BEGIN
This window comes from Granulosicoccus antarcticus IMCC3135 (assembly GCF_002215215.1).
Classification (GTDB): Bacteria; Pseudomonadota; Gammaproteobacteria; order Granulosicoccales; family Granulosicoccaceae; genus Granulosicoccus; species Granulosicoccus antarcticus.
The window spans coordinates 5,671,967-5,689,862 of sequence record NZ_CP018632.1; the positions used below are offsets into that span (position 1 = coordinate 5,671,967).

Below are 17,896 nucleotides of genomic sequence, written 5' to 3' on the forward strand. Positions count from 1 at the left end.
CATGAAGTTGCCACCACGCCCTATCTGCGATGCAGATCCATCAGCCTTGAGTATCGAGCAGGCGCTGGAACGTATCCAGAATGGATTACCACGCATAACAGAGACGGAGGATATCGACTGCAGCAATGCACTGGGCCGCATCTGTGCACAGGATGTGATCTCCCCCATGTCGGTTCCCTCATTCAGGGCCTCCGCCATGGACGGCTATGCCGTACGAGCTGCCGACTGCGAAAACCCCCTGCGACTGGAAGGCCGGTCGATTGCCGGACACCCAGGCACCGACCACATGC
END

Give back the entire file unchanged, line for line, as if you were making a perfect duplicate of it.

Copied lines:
This window comes from Granulosicoccus antarcticus IMCC3135 (assembly GCF_002215215.1).
Classification (GTDB): Bacteria; Pseudomonadota; Gammaproteobacteria; order Granulosicoccales; family Granulosicoccaceae; genus Granulosicoccus; species Granulosicoccus antarcticus.
The window spans coordinates 5,671,967-5,689,862 of sequence record NZ_CP018632.1; the positions used below are offsets into that span (position 1 = coordinate 5,671,967).

Below are 17,896 nucleotides of genomic sequence, written 5' to 3' on the forward strand. Positions count from 1 at the left end.
CATGAAGTTGCCACCACGCCCTATCTGCGATGCAGATCCATCAGCCTTGAGTATCGAGCAGGCGCTGGAACGTATCCAGAATGGATTACCACGCATAACAGAGACGGAGGATATCGACTGCAGCAATGCACTGGGCCGCATCTGTGCACAGGATGTGATCTCCCCCATGTCGGTTCCCTCATTCAGGGCCTCCGCCATGGACGGCTATGCCGTACGAGCTGCCGACTGCGAAAACCCCCTGCGACTGGAAGGCCGGTCGATTGCCGGACACCCAGGCACCGACCACATGC